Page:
A View from Conor Myhrvold
Data Scientists Compete for a Job at Facebook
Big Data startup Kaggle is crowdsourcing the application process.
With a blog post titled “You are not your Resume, You are a Data Prospector,” Kaggle cofounder Anthony Goldbloom has announced a data science competition where the prize is an interview at Facebook (for, you guessed it, data scientist positions).
Kaggle is a problem-solving platform that relies on a network of registered data scientists who contribute freelance solutions to a diverse array of big data problems posed by companies and organizations in different disciplines, from improving chess rating algorithms to predicting someone’s future credit score. These companies pay Kaggle to host and coordinate each project. Typically, data scientists compete for a cash prize based on predefined performance metrics.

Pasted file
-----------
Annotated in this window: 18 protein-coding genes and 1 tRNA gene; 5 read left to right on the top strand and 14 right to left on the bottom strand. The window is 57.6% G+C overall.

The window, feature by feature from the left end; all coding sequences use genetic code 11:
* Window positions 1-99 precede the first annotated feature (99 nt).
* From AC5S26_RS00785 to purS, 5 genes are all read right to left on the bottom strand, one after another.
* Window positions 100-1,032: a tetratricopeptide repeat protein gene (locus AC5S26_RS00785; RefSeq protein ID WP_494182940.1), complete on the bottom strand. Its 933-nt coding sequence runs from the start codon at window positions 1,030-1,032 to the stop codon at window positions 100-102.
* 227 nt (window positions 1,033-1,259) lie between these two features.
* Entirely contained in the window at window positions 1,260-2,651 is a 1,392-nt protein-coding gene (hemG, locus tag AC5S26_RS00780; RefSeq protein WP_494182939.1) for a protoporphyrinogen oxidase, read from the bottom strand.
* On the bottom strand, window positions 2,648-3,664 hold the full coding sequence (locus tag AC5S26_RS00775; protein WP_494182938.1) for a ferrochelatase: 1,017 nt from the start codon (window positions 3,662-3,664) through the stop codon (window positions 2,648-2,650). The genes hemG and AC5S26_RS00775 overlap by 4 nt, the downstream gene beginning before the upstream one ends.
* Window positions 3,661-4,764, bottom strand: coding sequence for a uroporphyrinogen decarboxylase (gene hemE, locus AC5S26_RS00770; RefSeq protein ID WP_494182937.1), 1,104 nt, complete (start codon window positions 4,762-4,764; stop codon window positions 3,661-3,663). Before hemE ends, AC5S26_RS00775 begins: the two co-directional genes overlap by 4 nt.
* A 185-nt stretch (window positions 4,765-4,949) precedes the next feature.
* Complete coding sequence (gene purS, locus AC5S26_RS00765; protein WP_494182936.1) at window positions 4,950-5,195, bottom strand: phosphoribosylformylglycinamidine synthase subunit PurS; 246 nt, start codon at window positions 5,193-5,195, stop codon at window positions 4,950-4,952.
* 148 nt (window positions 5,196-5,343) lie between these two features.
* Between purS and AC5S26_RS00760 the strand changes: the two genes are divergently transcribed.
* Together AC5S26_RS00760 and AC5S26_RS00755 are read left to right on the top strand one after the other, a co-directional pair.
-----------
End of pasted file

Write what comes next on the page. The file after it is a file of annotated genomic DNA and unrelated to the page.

Now Kaggle is now tapping its network of 40,000 data scientists to predict who should be connected with whom using “a real-world (anonymized) social network dataset.” By offering a job instead of money as a prize, Kaggle is also acting as a headhunting recruiter or HR firm for Facebook, at least in the big data arena.
As of Thursday afternoon, the Facebook Recruiting Competition had 69 users submitting 138 entries.
Among its backers, Kaggle counts Max Levchin, cofounder of Paypal and later Slide.com, who is the subject of a forthcoming Q&A interview in Technology Review’s July/August 2012 issue, and was named in our TR35 Innovators Under 35 list in 2002.
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